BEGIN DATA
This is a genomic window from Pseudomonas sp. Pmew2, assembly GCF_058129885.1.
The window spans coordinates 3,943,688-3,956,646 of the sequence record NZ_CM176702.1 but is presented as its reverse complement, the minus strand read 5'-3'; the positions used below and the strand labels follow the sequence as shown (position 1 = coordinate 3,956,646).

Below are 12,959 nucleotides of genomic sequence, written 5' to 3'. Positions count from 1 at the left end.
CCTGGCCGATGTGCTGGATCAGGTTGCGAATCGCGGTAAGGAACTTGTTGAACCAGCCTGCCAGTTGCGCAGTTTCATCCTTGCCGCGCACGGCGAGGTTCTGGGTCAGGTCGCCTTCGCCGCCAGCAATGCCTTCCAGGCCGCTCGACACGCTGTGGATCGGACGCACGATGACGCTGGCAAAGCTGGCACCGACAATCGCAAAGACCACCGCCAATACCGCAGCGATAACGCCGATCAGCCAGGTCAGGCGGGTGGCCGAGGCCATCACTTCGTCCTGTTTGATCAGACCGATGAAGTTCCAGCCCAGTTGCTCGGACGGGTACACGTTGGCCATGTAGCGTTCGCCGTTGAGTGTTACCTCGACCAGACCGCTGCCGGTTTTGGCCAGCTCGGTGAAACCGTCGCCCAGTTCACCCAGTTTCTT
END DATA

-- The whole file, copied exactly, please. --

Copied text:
This is a genomic window from Pseudomonas sp. Pmew2, assembly GCF_058129885.1.
The window spans coordinates 3,943,688-3,956,646 of the sequence record NZ_CM176702.1 but is presented as its reverse complement, the minus strand read 5'-3'; the positions used below and the strand labels follow the sequence as shown (position 1 = coordinate 3,956,646).

Below are 12,959 nucleotides of genomic sequence, written 5' to 3'. Positions count from 1 at the left end.
CCTGGCCGATGTGCTGGATCAGGTTGCGAATCGCGGTAAGGAACTTGTTGAACCAGCCTGCCAGTTGCGCAGTTTCATCCTTGCCGCGCACGGCGAGGTTCTGGGTCAGGTCGCCTTCGCCGCCAGCAATGCCTTCCAGGCCGCTCGACACGCTGTGGATCGGACGCACGATGACGCTGGCAAAGCTGGCACCGACAATCGCAAAGACCACCGCCAATACCGCAGCGATAACGCCGATCAGCCAGGTCAGGCGGGTGGCCGAGGCCATCACTTCGTCCTGTTTGATCAGACCGATGAAGTTCCAGCCCAGTTGCTCGGACGGGTACACGTTGGCCATGTAGCGTTCGCCGTTGAGTGTTACCTCGACCAGACCGCTGCCGGTTTTGGCCAGCTCGGTGAAACCGTCGCCCAGTTCACCCAGTTTCTT